Hello stress, meet obligations.
Today I met with the Suzy Lamplugh Trust and New Choices for Youth to talk over a variety of things that should help my relations with other students stronger (not only in general, but for my job as Residential Assistant at Uni).
The thing with the talk was, although so helpful in identifying what was making me stressed in the first place, such as people (and dealing with their attitudes, especially if they are negative), obligations (like coursework, exams, and meetings), and public transport (nothing stresses me out more than traveling home for the weekend). But they didn’t really discuss how to deal with stress in this session.
That’s through no fault of their own. We still have one more session to go and the guy running the session already told us this session would conclude in the next. The problem is, thinking about what stresses me out has made me more stressed in the process.
And when I’m stressed, I… well, cry. I’m a big emotional mess and I have no idea how to calm myself down. So I usually call my mum (which doesn’t usually help because what I want is a hug, which is kind of difficult to receive when you’re on the phone). I’m not saying that I started to cry. I just felt the beginnings of what normally comes before I start to cry – Panic.
It’s like a fluttering feeling in my chest that makes me anxious. I get it whenever I’m in a crowd (so basically whenever I’m forced to go clubbing, or when I go to Westfield), or presenting in front of the class (even when I’ve practiced the presentation a million times, or I’m completely comfortable in front of the group).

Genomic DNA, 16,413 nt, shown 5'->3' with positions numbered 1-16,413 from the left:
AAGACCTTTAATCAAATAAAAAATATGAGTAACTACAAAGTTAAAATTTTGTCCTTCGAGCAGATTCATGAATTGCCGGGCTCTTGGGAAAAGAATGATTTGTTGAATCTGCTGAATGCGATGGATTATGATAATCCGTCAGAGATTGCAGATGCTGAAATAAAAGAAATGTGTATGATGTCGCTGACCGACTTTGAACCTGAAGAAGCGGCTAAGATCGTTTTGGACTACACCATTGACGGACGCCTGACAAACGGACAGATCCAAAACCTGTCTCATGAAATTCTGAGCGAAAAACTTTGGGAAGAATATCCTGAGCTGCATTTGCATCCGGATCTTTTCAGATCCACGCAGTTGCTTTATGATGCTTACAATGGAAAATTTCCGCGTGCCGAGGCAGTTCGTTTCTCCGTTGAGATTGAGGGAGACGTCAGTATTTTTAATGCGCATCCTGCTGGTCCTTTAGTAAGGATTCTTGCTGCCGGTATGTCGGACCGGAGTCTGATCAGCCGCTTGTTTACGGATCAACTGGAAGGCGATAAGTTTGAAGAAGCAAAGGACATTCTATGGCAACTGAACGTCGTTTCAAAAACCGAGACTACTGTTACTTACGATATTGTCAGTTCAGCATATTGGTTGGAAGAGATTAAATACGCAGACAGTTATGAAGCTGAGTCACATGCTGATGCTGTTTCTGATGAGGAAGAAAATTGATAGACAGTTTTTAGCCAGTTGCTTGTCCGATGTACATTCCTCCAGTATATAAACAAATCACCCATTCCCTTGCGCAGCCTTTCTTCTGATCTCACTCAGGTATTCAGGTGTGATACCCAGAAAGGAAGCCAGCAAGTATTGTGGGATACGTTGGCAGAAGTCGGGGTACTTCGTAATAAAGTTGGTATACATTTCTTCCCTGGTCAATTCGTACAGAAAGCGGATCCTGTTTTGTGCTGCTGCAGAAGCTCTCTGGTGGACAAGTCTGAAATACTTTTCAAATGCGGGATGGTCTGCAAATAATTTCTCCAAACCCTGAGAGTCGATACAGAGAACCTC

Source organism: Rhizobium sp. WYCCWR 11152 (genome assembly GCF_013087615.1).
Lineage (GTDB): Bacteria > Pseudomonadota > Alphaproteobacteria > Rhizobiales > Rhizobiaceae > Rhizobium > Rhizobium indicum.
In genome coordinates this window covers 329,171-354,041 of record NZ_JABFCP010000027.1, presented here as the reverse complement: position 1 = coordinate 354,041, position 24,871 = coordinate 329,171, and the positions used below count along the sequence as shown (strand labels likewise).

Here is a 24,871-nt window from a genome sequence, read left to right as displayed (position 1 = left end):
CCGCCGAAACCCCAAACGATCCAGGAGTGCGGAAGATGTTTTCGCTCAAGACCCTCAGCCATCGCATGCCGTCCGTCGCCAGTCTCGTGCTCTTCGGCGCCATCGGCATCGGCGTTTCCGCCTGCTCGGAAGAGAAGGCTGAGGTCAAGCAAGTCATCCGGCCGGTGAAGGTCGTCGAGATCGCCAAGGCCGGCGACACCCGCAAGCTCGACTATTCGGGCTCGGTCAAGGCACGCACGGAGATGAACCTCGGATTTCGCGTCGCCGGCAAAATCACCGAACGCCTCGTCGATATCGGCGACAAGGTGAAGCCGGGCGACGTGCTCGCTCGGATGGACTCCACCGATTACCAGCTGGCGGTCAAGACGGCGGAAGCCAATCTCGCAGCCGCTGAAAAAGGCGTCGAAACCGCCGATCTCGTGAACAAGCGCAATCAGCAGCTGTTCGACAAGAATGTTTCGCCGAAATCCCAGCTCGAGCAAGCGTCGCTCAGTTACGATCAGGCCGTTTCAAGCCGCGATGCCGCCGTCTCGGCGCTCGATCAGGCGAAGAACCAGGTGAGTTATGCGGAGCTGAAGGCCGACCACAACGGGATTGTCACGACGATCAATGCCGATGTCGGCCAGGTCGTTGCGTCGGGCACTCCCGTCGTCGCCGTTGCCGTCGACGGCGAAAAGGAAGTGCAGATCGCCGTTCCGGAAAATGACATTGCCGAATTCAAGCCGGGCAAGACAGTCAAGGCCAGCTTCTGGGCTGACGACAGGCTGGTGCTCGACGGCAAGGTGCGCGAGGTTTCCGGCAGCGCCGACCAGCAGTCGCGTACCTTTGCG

It’s a feeling I try to avoid. Unsuccessfully, I’d like t add.
But that’s the thing with life. You can’t avoid stress. You just learn to deal with it.
I know I’m going to go through a stressful period soon. How could I not when deadlines are slowly approaching. I just need to deal with them one at a time.
I have an essay due in after Easter, so I’m sacrificing an extra week at home with my family to get the essay finished (as well as any other work due I can fit in). I’m still heading home for my birthday, just a little later than I want to. But if I keep thinking of it as a reward (especially as I’ll be in the flat on my own the entire week), I’ll be able to power through it.
It’s all about pacing yourself, and learning how you deal with things. Identifying why you’re stressed is the first step in helping yourself prevent it.
Of course there’s also positive stress too (yeah, I frowned as well). Apparently this still effects us, but it a better, more rewarding way. Some thing people put down as positive stress were job interviews, exams (especially if you revised for it), and holidays. I understand all of them (well, maybe not the job interview part).
Stress is a part of life. Sometimes the stress is just the anticipation to something you want. I always believed that stress was bad – everything relating to it would give you a headache (and in some cases, its quite literally a headache). But not necessarily.
It’s all about knowing yourself and knowing the signs. Then it’s up to you to handle the stress, even if it’s just making it more manageable.